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Dust Bowl pp 155-201 | Cite as

The Australian Constitution and State Politics: Creeping Deserts and Human Extinction in “Dust Bowl” Warnings of Impending Doom

  • Janette-Susan Bailey
Chapter
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Part of the Palgrave Studies in World Environmental History book series (PSWEH)

Abstract

Beginning with The Grapes of Wrath, this chapter revisits iconic US Dust Bowl imagery describing human erosion/soil erosion leading to declining civilizations, “man-made deserts” then human extinction. It describes Dust Bowl imagery as constructed by war-time Australians. Among them, Geoffrey Thompson, Arthur Calwell, Noel Adams, Fred Alexander, Ken Hall, Elyne Mitchell, and Gerard Blackburn drew on US experiences, knowledge and arguments, to try and construct a national “dust bowl” narrative for Australia, and a national soil service inspired by US warnings and conservation achievements. Repeated references to the US Dust Bowl and Dust Bowl refugees converged in this imagery, with Australian ideas about “creeping deserts,” “the dead heart,” federalism, and state and rural politics. But state politics (Victoria’s Premier Albert Dunstan) frustrated this national vision.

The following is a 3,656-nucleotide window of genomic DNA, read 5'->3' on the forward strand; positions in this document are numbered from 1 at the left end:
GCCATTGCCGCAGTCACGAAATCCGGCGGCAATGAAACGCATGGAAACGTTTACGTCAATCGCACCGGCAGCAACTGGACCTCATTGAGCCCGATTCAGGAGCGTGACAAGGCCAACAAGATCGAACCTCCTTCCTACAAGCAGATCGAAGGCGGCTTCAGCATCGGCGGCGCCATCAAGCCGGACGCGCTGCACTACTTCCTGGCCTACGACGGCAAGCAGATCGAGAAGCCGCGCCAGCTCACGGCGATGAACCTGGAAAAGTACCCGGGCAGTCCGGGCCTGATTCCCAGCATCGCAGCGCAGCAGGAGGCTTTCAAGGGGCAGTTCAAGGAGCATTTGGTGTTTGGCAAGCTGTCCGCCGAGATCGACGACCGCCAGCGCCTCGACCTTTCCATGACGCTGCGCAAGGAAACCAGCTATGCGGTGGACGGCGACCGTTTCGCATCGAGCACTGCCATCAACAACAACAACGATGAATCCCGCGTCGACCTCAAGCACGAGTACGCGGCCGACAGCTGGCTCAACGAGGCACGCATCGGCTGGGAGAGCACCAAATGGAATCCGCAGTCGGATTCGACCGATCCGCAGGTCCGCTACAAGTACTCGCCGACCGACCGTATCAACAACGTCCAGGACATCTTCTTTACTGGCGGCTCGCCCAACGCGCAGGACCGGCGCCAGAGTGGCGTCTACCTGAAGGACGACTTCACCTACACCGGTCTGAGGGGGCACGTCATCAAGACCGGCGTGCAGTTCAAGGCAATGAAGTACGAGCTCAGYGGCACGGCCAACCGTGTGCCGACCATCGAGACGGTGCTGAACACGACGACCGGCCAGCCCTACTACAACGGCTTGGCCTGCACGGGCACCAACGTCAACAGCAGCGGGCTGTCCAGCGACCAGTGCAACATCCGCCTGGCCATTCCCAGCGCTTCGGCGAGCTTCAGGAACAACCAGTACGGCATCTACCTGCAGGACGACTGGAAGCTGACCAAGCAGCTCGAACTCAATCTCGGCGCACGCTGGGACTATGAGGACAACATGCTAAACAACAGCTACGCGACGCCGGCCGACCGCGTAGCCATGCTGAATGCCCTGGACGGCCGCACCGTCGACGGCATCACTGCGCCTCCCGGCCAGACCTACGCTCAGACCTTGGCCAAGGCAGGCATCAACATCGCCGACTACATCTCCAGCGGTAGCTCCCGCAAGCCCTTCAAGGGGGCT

Keywords

Soil Erosion Dust Storm Soil Conservation Wind Erosion Dust Bowl 
These keywords were added by machine and not by the authors. This process is experimental and the keywords may be updated as the learning algorithm improves.

Copyright information

© The Author(s) 2016

Authors and Affiliations

  • Janette-Susan Bailey
    • 1
  1. 1.University of South WalesPontypriddUK

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